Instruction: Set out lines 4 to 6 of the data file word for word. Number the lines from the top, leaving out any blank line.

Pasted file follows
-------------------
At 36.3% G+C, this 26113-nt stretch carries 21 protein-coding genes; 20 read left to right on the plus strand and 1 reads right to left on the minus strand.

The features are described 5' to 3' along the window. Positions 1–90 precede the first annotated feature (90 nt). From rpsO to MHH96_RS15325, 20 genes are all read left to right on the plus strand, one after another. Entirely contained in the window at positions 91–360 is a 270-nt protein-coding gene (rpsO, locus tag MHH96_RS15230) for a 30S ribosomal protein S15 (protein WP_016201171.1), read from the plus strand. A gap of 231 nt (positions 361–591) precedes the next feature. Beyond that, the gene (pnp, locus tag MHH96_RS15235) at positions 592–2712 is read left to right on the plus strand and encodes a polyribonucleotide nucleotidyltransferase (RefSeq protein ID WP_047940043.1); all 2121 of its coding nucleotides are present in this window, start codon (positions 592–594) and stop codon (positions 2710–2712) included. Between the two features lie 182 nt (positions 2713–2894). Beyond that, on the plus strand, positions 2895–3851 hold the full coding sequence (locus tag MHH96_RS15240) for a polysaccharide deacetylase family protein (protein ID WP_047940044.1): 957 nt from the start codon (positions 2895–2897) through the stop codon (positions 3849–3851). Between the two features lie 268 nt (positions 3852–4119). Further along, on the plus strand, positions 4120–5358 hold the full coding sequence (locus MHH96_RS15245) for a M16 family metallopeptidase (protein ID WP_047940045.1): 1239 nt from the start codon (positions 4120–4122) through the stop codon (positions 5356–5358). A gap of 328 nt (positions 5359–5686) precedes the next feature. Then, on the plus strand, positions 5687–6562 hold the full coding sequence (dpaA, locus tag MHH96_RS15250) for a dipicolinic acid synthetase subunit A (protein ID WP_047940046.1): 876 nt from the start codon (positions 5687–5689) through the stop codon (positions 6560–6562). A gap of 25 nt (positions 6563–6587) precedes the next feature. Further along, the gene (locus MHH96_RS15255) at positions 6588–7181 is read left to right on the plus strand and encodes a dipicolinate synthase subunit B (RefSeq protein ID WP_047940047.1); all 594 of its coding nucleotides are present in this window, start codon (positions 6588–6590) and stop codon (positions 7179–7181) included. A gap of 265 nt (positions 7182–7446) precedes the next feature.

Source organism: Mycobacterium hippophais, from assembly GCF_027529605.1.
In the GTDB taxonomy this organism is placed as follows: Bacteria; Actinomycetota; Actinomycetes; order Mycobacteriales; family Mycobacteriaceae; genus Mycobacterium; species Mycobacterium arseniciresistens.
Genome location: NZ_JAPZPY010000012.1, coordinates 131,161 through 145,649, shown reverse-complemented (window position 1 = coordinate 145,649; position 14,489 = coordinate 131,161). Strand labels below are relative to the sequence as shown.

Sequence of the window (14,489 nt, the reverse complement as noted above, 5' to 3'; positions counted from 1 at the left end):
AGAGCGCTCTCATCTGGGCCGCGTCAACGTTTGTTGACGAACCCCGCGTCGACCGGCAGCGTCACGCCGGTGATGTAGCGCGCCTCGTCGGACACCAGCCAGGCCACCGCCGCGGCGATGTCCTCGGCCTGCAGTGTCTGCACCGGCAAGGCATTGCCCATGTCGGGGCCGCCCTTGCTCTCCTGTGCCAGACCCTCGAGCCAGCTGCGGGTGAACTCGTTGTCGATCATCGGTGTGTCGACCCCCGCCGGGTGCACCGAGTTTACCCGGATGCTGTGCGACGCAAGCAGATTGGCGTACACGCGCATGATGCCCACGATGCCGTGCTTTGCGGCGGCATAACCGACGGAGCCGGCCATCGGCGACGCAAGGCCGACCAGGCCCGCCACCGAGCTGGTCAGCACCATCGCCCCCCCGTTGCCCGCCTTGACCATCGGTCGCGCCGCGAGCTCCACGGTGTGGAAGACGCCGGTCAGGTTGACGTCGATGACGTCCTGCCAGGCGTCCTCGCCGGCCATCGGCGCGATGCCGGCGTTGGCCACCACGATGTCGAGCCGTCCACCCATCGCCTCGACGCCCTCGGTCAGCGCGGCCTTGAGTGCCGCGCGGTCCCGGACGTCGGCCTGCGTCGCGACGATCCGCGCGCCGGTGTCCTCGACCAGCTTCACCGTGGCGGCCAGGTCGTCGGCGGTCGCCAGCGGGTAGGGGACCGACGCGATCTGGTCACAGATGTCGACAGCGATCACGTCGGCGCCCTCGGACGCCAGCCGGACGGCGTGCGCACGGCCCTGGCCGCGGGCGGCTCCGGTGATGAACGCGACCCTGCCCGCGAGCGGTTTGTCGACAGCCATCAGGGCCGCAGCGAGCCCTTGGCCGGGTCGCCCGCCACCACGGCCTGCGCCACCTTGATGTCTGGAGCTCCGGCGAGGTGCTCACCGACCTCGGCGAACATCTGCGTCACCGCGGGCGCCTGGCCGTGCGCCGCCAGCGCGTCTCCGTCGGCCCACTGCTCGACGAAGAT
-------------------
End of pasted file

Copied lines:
In the GTDB taxonomy this organism is placed as follows: Bacteria; Actinomycetota; Actinomycetes; order Mycobacteriales; family Mycobacteriaceae; genus Mycobacterium; species Mycobacterium arseniciresistens.
Genome location: NZ_JAPZPY010000012.1, coordinates 131,161 through 145,649, shown reverse-complemented (window position 1 = coordinate 145,649; position 14,489 = coordinate 131,161). Strand labels below are relative to the sequence as shown.

Sequence of the window (14,489 nt, the reverse complement as noted above, 5' to 3'; positions counted from 1 at the left end):